Eight years is a long time for such a large feature gap to exist between the two mobile map applications—Apple Maps has been around for longer and has almost as long of a lifespan as the iPhone. Apple’s solution must be at least on par with Google’s, if not better, given the timeframe. It turns out that the best way to describe it is “at least as good”.

When comparing screenshots, you can see that both applications’ user interfaces are remarkably similar. Both allow users to choose a region for download, access directions inside the downloaded map area, and provide a rudimentary description of the companies and notable locations that may be found there.

There are a few minor variations, though. For example, maps downloaded through Google Maps typically take up significantly less space on your phone. In my situation, I grabbed Greater Los Angeles, which stretches from Malibu to Irvine and from Santa Clarita to Huntington Beach, from both applications. In Google Maps, the downloaded map took up 289MB, whereas in Apple Maps, it took up 859.7MB. The mystery “optimize storage” setting did not seem to have any noticeable effects during this beta release.

On the other hand, Apple Maps’ offline maps provide a little bit more details on the landmark and company pages. For instance, Google displays the name, address, contact information, and operating hours for Nine Bar in Chicago. Apple adds the Yelp rating, website, and other information under the “Good to Know” area, as well as information on the establishment’s handicap accessible, parking, payment methods, acceptable attire, and more.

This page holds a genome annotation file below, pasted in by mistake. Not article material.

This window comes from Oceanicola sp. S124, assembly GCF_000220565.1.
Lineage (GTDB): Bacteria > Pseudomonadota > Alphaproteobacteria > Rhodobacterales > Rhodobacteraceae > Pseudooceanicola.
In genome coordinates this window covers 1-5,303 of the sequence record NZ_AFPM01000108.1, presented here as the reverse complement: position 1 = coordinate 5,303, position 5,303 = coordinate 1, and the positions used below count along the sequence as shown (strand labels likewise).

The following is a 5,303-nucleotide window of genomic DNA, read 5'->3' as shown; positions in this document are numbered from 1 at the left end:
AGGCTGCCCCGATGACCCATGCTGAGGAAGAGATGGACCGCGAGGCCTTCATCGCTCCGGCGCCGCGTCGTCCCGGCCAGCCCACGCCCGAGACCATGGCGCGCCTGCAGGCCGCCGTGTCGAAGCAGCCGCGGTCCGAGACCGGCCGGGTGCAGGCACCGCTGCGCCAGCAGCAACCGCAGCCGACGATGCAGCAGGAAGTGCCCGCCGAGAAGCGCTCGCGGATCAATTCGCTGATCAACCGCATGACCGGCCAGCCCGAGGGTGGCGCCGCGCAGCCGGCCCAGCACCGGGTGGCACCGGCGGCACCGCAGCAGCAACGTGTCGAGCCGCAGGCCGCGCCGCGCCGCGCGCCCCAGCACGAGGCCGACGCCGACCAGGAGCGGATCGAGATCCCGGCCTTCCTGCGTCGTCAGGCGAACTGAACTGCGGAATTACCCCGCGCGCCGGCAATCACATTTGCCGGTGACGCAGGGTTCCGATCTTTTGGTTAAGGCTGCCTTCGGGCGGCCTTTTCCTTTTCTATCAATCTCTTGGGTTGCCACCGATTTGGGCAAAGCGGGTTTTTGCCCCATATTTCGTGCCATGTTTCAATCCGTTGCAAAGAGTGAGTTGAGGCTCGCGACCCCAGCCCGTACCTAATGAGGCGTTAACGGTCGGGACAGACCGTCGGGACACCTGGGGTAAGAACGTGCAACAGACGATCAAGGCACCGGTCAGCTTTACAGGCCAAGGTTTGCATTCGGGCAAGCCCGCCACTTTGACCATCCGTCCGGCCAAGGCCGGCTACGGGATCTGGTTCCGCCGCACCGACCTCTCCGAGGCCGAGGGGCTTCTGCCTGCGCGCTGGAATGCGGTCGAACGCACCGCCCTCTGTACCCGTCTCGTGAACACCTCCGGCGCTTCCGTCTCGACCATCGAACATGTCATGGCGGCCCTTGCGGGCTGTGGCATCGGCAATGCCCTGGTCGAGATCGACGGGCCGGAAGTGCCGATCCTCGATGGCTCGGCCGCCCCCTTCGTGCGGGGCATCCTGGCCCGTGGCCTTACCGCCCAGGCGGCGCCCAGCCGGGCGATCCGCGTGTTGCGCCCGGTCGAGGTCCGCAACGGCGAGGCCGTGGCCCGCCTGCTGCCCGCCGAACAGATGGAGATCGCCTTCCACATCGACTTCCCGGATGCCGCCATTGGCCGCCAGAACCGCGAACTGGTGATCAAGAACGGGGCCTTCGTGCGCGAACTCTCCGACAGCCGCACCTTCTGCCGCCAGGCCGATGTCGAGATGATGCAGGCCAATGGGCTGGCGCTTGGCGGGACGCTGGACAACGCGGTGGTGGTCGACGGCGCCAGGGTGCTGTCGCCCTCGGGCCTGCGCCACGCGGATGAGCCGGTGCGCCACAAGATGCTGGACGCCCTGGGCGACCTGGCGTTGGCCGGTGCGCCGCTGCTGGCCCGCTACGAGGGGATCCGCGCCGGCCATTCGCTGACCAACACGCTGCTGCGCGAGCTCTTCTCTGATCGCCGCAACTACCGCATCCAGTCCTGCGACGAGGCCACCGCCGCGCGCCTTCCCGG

While Apple Maps’ offline maps do not appear to have an expiration date, or at least the software does not make this clear, Google Maps’ offline maps expire if they are not updated.

Beyond these small variations, the sensations are essentially the same. You may browse the maps, search for businesses, and get detailed directions. If Apple’s goal was to match Google Maps in functionality, it has succeeded—no more, no less.

Yet, there’s more work to be done:

There are still a few useful elements from Google mapping that Apple Maps lacks, even with the advent of offline mapping. In order to avoid crowded times when going out, I frequently use Google Maps’ “Popular Times” function, which displays a graph showing the typical bustle of a bar or restaurant throughout the day. A corresponding function has not yet been added to Apple Maps.

There are numerous other examples besides this one. Even while the addition of offline maps significantly closes a gap in Apple Maps, it comes much later. Apple Maps has seen a major transition from its initial release to the present. It has improved into a better program with more data and more practical features, making it an effective substitute for Google Maps for the majority of users. It still hasn’t totally achieved parity, thankfully, but this particular functionality has.